Cost of Buying Your First Motorcycle: How Much to Spend & Motorcycle Recommendations

Driver riding motorcycle at countryside

Buying your first motorcycle can be a daunting and overwhelming process. And as with most things in life, it is better when you know what to expect and there are no surprises. In my experience, the best way for beginner biker to buy their first motorcycle is by going into the process fully informed about pricing so that they aren’t surprised or disappointed after buying.

This article will cover how much you should spend on your first motorcycle, good beginner motorcycles that I personally recommend, the costs associated with buying gear & some considerations you might have overlooked.

How much should you spend on your first Motorcycle?

Your first motorcycle should cost between $2000 – $4000. You’re far more likely to drop, scratch, and possibly crash your first Motorcycle than any other motorcycle you’ll ever own. Sorry if that is not what you wanted to hear, but it’s the truth.

When it comes to your first motorcycle, my recommendation is that you don’t spend every penny you have on it. If you did purchase that expensive $14,000 Ducati Monster and crashed it, it will likely discourage you from riding.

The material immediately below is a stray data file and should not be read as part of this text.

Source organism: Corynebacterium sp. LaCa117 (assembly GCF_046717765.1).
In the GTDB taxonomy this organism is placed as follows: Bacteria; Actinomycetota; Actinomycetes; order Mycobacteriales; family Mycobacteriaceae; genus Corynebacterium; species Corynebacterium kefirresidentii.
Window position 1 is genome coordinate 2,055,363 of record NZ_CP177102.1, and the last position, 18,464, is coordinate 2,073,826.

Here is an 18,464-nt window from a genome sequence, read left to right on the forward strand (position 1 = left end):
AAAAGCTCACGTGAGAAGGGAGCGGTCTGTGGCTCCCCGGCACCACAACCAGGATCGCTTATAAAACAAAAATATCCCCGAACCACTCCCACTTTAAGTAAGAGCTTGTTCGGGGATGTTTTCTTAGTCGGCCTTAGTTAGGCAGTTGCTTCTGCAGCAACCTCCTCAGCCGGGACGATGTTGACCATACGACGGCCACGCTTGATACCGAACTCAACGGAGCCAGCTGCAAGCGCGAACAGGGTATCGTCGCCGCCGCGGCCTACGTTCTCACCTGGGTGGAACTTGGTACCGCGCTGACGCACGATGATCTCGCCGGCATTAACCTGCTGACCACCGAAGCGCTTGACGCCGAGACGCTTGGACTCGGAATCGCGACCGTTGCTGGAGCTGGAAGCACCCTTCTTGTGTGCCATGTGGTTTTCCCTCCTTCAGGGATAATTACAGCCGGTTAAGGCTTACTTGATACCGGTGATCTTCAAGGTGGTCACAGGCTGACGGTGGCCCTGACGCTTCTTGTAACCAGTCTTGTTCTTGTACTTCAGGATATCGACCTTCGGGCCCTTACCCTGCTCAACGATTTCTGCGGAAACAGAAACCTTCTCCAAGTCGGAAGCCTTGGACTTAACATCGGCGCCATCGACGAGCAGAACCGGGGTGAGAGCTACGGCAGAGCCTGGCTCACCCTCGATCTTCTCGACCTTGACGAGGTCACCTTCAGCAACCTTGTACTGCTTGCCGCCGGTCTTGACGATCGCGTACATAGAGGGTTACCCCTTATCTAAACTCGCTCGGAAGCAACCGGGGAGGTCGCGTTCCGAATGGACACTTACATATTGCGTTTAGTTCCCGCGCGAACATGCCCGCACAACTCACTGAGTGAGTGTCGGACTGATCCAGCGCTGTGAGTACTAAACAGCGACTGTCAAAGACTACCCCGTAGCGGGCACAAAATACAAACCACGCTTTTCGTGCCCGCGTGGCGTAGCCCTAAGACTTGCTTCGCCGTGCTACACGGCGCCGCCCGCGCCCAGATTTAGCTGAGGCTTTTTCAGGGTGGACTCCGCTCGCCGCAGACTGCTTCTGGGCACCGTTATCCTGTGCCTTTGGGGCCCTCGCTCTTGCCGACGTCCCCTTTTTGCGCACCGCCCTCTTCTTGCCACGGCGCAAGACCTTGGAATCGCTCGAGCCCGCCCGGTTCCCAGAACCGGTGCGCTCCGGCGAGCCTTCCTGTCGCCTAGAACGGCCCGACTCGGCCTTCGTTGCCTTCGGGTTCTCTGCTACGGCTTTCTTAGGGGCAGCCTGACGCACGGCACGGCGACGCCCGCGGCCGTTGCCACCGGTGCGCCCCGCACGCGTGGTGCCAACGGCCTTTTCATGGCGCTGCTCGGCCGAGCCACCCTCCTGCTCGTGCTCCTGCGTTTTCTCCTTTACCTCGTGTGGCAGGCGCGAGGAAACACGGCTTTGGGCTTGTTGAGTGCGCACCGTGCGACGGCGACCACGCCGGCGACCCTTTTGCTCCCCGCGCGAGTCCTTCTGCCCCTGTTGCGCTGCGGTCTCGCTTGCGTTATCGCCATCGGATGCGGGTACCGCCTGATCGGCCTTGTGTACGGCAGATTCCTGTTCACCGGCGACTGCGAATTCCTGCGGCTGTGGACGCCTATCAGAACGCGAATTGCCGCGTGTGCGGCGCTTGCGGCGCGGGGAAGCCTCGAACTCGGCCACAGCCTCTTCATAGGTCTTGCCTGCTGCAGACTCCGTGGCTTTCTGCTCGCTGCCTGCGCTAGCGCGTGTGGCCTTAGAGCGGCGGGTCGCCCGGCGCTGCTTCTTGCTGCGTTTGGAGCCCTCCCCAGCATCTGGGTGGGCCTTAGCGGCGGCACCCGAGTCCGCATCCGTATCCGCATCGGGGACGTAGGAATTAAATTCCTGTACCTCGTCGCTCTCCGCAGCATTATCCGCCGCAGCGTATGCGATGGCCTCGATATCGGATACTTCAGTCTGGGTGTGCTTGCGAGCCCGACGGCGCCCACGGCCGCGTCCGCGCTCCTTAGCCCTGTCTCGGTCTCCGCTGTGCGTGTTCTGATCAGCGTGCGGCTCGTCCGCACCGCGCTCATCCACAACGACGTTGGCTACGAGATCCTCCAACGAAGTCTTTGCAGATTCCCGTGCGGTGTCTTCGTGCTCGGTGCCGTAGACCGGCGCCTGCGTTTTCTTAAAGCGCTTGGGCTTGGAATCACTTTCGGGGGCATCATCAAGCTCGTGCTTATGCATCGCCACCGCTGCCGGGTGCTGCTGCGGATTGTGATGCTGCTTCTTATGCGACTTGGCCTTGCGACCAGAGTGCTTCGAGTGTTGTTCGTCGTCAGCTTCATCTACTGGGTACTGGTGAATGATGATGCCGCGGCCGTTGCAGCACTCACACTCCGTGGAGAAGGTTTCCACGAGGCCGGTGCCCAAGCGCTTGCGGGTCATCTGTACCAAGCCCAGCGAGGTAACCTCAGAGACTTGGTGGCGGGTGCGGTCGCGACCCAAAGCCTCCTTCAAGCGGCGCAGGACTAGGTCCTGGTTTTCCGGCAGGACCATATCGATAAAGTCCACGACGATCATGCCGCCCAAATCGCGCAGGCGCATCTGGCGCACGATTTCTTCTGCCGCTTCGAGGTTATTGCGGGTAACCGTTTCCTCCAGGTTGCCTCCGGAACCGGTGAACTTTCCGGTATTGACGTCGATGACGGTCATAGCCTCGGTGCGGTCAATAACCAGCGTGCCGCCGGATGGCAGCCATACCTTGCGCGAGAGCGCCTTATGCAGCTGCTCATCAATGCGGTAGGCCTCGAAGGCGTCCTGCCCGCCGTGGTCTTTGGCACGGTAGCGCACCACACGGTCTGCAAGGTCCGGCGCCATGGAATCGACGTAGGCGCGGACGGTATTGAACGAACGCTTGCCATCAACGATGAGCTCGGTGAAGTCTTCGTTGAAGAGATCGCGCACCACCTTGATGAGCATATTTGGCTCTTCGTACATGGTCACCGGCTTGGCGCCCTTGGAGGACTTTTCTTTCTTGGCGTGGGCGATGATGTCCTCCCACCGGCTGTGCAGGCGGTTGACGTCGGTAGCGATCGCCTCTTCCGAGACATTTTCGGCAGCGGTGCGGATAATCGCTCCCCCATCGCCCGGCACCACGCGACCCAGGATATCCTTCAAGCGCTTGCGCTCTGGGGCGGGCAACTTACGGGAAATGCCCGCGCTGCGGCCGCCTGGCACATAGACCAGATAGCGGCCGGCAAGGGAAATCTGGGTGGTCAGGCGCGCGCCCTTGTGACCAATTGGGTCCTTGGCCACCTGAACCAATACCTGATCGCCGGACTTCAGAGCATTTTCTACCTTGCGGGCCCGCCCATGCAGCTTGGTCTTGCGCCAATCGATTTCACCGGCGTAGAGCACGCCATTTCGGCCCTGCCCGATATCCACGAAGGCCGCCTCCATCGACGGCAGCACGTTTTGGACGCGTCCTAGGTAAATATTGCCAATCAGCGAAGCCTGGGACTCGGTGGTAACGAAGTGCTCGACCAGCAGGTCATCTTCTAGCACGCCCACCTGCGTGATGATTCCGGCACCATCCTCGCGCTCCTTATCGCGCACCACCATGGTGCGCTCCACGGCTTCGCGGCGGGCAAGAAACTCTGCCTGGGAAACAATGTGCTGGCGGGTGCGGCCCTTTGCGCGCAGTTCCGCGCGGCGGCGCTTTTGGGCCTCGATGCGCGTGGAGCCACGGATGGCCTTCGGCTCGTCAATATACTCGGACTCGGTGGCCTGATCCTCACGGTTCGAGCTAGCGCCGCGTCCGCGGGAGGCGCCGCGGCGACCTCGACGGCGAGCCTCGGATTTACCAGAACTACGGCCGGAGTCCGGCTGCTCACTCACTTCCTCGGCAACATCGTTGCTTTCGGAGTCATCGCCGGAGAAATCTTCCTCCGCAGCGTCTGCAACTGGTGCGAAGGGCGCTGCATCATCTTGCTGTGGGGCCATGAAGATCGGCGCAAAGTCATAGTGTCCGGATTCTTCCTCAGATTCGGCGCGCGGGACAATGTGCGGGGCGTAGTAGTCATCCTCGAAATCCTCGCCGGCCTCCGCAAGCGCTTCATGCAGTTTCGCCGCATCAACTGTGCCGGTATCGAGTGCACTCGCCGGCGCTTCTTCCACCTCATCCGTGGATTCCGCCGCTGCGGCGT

I recommend that your first Motorcycle be a used motorcycle so that if something does happen to it or lose interest in the sport entirely then at least some of your investment can be recouped back by selling the bike.

Should your First Motorcycle be Used or Brand New?

It is my personal preference that your first motorcycle is a used Motorcycle.

My reasoning for this has to do with the long-term costs associated with owning & operating it. Yes, you will not have as many concerns and issues when buying a brand new vehicle but nothing in life is perfect – especially motorcycles! And sometimes buying brand new something can lead to buyer’s remorse and feelings of regret later down the line after making such an investment when there was no need to make one at all (especially if you didn’t like riding).

I’ve seen people go through both situations personal experience myself: someone buys their dream bike on finance only then discover they don’t enjoy the sport or them getting out of riding altogether.

Best First Motorcycles for Beginner Riders

First off I recommend something around the 300CC range for your first motorcycle, this will give you enough grunt to go but won’t overwhelm you.

Here are the best first motorcycles for beginner riders:

Honda CBR 300R (2014-2019) – Average Price $3300